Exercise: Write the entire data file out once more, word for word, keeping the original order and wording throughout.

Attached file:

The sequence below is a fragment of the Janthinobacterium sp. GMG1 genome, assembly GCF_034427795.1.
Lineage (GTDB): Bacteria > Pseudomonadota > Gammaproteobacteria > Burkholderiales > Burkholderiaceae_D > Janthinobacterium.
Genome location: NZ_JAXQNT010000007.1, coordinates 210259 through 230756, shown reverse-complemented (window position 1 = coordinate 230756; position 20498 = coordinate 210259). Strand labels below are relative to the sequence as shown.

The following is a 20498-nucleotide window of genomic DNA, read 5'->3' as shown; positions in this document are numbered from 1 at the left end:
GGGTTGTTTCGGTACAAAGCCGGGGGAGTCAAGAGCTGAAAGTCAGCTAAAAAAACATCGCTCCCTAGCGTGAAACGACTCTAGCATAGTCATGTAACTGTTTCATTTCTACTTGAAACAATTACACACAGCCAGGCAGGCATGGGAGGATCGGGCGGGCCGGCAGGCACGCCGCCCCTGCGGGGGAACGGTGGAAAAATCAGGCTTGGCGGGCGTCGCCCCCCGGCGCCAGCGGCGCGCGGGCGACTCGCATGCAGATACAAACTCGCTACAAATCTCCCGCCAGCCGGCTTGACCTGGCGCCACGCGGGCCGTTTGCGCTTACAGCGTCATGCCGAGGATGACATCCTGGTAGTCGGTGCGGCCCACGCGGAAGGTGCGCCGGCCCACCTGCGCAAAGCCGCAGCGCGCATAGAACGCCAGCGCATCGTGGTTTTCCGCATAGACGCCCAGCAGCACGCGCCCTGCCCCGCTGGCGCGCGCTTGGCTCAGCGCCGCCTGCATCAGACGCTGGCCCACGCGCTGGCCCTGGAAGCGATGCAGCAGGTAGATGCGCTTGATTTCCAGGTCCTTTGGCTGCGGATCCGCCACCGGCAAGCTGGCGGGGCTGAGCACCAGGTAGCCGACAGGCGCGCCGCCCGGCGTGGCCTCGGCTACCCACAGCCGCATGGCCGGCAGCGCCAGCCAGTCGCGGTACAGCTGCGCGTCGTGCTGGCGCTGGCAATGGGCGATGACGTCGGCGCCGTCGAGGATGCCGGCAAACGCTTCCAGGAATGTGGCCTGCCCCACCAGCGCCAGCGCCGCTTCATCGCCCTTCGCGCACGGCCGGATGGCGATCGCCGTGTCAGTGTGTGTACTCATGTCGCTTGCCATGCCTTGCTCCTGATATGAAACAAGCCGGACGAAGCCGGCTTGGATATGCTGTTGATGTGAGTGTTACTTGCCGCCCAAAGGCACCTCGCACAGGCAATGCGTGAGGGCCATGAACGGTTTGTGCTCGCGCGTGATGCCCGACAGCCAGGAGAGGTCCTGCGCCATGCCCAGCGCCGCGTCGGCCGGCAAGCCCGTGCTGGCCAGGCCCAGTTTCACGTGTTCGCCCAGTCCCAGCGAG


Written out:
The sequence below is a fragment of the Janthinobacterium sp. GMG1 genome, assembly GCF_034427795.1.
Lineage (GTDB): Bacteria > Pseudomonadota > Gammaproteobacteria > Burkholderiales > Burkholderiaceae_D > Janthinobacterium.
Genome location: NZ_JAXQNT010000007.1, coordinates 210259 through 230756, shown reverse-complemented (window position 1 = coordinate 230756; position 20498 = coordinate 210259). Strand labels below are relative to the sequence as shown.

The following is a 20498-nucleotide window of genomic DNA, read 5'->3' as shown; positions in this document are numbered from 1 at the left end:
GGGTTGTTTCGGTACAAAGCCGGGGGAGTCAAGAGCTGAAAGTCAGCTAAAAAAACATCGCTCCCTAGCGTGAAACGACTCTAGCATAGTCATGTAACTGTTTCATTTCTACTTGAAACAATTACACACAGCCAGGCAGGCATGGGAGGATCGGGCGGGCCGGCAGGCACGCCGCCCCTGCGGGGGAACGGTGGAAAAATCAGGCTTGGCGGGCGTCGCCCCCCGGCGCCAGCGGCGCGCGGGCGACTCGCATGCAGATACAAACTCGCTACAAATCTCCCGCCAGCCGGCTTGACCTGGCGCCACGCGGGCCGTTTGCGCTTACAGCGTCATGCCGAGGATGACATCCTGGTAGTCGGTGCGGCCCACGCGGAAGGTGCGCCGGCCCACCTGCGCAAAGCCGCAGCGCGCATAGAACGCCAGCGCATCGTGGTTTTCCGCATAGACGCCCAGCAGCACGCGCCCTGCCCCGCTGGCGCGCGCTTGGCTCAGCGCCGCCTGCATCAGACGCTGGCCCACGCGCTGGCCCTGGAAGCGATGCAGCAGGTAGATGCGCTTGATTTCCAGGTCCTTTGGCTGCGGATCCGCCACCGGCAAGCTGGCGGGGCTGAGCACCAGGTAGCCGACAGGCGCGCCGCCCGGCGTGGCCTCGGCTACCCACAGCCGCATGGCCGGCAGCGCCAGCCAGTCGCGGTACAGCTGCGCGTCGTGCTGGCGCTGGCAATGGGCGATGACGTCGGCGCCGTCGAGGATGCCGGCAAACGCTTCCAGGAATGTGGCCTGCCCCACCAGCGCCAGCGCCGCTTCATCGCCCTTCGCGCACGGCCGGATGGCGATCGCCGTGTCAGTGTGTGTACTCATGTCGCTTGCCATGCCTTGCTCCTGATATGAAACAAGCCGGACGAAGCCGGCTTGGATATGCTGTTGATGTGAGTGTTACTTGCCGCCCAAAGGCACCTCGCACAGGCAATGCGTGAGGGCCATGAACGGTTTGTGCTCGCGCGTGATGCCCGACAGCCAGGAGAGGTCCTGCGCCATGCCCAGCGCCGCGTCGGCCGGCAAGCCCGTGCTGGCCAGGCCCAGTTTCACGTGTTCGCCCAGTCCCAGCGAG